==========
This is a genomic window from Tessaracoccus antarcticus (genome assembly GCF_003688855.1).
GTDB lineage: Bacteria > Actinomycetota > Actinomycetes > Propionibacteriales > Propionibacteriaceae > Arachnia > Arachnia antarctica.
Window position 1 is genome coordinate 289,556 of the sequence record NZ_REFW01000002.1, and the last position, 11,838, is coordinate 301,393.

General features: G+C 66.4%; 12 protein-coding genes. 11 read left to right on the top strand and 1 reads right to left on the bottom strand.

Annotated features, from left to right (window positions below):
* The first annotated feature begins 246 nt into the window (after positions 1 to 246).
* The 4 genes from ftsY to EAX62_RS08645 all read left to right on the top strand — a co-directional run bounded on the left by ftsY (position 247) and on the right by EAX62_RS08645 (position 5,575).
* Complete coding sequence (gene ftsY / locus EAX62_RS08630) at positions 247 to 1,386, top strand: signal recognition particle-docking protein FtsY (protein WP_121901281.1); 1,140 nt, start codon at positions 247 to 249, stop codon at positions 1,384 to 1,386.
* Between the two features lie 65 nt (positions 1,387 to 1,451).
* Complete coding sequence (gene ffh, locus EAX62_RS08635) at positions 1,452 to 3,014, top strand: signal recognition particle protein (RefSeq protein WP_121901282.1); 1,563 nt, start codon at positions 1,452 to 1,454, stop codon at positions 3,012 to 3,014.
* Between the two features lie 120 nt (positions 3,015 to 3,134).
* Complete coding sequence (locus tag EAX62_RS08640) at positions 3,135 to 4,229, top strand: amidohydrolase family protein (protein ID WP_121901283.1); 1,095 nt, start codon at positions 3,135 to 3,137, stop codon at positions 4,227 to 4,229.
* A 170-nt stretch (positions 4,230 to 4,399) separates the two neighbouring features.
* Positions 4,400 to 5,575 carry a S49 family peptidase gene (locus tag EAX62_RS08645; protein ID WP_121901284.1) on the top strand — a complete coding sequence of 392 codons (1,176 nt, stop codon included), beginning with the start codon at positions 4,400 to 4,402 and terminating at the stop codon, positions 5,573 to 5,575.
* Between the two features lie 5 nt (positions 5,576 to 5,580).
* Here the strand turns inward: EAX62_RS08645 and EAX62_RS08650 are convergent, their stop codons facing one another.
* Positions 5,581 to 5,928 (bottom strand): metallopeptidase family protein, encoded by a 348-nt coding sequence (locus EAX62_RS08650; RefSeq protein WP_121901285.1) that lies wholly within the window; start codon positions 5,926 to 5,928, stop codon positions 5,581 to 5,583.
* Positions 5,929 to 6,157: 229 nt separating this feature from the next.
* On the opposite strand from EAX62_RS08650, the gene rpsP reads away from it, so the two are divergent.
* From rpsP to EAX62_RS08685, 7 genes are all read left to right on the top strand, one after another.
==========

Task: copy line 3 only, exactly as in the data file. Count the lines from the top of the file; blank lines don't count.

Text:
Window position 1 is genome coordinate 289,556 of the sequence record NZ_REFW01000002.1, and the last position, 11,838, is coordinate 301,393.